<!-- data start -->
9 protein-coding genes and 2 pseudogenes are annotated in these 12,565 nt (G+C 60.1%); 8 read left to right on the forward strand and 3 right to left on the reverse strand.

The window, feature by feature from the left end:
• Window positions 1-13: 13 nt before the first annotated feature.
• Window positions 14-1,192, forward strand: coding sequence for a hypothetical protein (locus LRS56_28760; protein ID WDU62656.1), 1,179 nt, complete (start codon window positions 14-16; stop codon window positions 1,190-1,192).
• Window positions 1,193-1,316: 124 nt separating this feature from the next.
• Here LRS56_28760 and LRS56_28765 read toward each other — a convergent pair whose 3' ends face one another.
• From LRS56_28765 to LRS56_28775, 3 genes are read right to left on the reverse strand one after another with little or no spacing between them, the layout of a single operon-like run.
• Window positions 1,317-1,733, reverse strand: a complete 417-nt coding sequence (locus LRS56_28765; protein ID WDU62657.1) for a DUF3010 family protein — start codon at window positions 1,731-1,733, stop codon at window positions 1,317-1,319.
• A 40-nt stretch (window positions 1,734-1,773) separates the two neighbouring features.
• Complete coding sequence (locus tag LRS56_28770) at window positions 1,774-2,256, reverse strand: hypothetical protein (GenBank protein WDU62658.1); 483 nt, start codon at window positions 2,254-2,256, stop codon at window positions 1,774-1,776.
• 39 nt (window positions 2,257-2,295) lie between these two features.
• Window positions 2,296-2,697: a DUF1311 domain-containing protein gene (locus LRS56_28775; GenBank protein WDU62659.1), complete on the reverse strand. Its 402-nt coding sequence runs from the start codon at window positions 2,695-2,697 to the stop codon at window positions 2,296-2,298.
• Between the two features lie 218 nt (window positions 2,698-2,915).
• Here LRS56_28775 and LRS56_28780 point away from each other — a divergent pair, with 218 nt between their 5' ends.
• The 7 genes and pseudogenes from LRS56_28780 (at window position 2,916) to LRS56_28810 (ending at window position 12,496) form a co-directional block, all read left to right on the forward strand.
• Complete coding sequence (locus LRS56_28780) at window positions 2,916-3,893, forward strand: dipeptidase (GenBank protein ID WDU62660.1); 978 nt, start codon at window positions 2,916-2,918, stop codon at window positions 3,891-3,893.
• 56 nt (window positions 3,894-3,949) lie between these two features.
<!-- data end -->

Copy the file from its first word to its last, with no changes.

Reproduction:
9 protein-coding genes and 2 pseudogenes are annotated in these 12,565 nt (G+C 60.1%); 8 read left to right on the forward strand and 3 right to left on the reverse strand.

The window, feature by feature from the left end:
• Window positions 1-13: 13 nt before the first annotated feature.
• Window positions 14-1,192, forward strand: coding sequence for a hypothetical protein (locus LRS56_28760; protein ID WDU62656.1), 1,179 nt, complete (start codon window positions 14-16; stop codon window positions 1,190-1,192).
• Window positions 1,193-1,316: 124 nt separating this feature from the next.
• Here LRS56_28760 and LRS56_28765 read toward each other — a convergent pair whose 3' ends face one another.
• From LRS56_28765 to LRS56_28775, 3 genes are read right to left on the reverse strand one after another with little or no spacing between them, the layout of a single operon-like run.
• Window positions 1,317-1,733, reverse strand: a complete 417-nt coding sequence (locus LRS56_28765; protein ID WDU62657.1) for a DUF3010 family protein — start codon at window positions 1,731-1,733, stop codon at window positions 1,317-1,319.
• A 40-nt stretch (window positions 1,734-1,773) separates the two neighbouring features.
• Complete coding sequence (locus tag LRS56_28770) at window positions 1,774-2,256, reverse strand: hypothetical protein (GenBank protein WDU62658.1); 483 nt, start codon at window positions 2,254-2,256, stop codon at window positions 1,774-1,776.
• 39 nt (window positions 2,257-2,295) lie between these two features.
• Window positions 2,296-2,697: a DUF1311 domain-containing protein gene (locus LRS56_28775; GenBank protein WDU62659.1), complete on the reverse strand. Its 402-nt coding sequence runs from the start codon at window positions 2,695-2,697 to the stop codon at window positions 2,296-2,298.
• Between the two features lie 218 nt (window positions 2,698-2,915).
• Here LRS56_28775 and LRS56_28780 point away from each other — a divergent pair, with 218 nt between their 5' ends.
• The 7 genes and pseudogenes from LRS56_28780 (at window position 2,916) to LRS56_28810 (ending at window position 12,496) form a co-directional block, all read left to right on the forward strand.
• Complete coding sequence (locus LRS56_28780) at window positions 2,916-3,893, forward strand: dipeptidase (GenBank protein ID WDU62660.1); 978 nt, start codon at window positions 2,916-2,918, stop codon at window positions 3,891-3,893.
• 56 nt (window positions 3,894-3,949) lie between these two features.